The Civil Liberties & Transparency Clinic defends free speech, privacy, and other individual rights while pressing for greater transparency and accountability in government.
The clinic conducts litigation and policy advocacy to achieve systemic improvements in the law and to support investigative work and accountability efforts by client organizations at the local, national, and international level.
Jonathan Manes, Director of the Civil Liberties and Transparency Clinic
University at Buffalo
School of Law
507 O'Brian Hall, North Campus
Buffalo, NY 14260-1100
The Civil Liberties & Transparency Clinic is a 4-6 credit, semester-long course. Students are strongly encouraged, though not required, to enroll in the clinic for more than one semester. Advanced students have the option of enrolling for a variable number of credits.
Student attorneys in the clinic learn to practice law by actually engaging in the practice of law. You will be in the “first chair” role whenever possible, doing the work that a lawyer in practice would undertake, except with the benefit of close, supportive guidance and feedback from the clinic’s faculty director.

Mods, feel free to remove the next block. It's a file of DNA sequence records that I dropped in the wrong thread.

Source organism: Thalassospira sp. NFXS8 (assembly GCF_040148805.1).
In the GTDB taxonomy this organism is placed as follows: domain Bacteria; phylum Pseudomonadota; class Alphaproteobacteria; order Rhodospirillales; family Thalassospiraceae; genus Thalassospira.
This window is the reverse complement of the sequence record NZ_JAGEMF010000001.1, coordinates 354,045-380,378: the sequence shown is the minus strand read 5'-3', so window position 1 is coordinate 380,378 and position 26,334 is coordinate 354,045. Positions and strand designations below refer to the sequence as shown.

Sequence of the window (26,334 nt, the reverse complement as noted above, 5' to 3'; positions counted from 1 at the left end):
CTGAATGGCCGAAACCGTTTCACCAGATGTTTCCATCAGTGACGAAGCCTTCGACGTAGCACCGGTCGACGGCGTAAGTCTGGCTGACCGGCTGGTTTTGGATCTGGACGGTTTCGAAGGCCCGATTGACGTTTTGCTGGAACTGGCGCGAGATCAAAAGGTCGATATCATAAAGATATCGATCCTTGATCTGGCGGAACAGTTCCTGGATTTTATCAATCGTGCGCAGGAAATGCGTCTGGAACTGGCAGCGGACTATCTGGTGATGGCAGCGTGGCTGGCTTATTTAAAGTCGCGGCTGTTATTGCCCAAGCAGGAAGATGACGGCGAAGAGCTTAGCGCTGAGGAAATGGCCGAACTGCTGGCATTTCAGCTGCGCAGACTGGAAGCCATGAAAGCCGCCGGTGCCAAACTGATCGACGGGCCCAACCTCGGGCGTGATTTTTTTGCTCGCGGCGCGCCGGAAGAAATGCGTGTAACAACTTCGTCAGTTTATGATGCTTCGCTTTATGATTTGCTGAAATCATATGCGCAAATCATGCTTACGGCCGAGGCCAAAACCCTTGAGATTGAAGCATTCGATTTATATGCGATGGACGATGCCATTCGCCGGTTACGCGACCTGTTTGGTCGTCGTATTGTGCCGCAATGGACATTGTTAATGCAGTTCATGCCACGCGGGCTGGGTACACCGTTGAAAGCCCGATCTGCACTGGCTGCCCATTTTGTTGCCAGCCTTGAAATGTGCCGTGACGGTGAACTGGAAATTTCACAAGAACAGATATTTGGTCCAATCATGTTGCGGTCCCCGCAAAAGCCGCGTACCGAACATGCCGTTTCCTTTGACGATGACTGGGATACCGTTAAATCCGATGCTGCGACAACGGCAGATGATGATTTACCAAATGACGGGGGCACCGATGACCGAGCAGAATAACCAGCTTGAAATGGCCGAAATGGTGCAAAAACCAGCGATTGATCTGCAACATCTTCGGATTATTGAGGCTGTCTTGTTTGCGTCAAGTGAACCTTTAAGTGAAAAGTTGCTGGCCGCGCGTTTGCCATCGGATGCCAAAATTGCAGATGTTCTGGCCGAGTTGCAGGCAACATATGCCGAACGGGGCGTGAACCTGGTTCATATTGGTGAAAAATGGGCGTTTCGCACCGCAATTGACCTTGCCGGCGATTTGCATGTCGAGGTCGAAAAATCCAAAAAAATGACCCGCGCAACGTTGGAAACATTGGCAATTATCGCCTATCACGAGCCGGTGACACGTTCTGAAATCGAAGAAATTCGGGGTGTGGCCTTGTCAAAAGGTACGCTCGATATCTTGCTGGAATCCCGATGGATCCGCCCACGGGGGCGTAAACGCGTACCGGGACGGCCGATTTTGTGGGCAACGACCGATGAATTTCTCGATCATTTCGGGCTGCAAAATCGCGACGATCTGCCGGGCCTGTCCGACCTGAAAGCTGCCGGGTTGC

Each student will typically be assigned to two cases, usually a combination of at least one case that is in active litigation and another matter that involves opportunities for non-litigation lawyering, such as practice before an administrative agency, preparing policy research or reports, or media advocacy. You will have input into case assignments and will work in teams of between two and four students on each case.
Through your work representing clients, you will learn a wide variety of bread-and-butter lawyering skills including:
The required seminar focuses on lawyering skills, legal ethics, and relevant substantive law. It will also explore diverse ways that you can use your professional training as a lawyer to serve the public interest.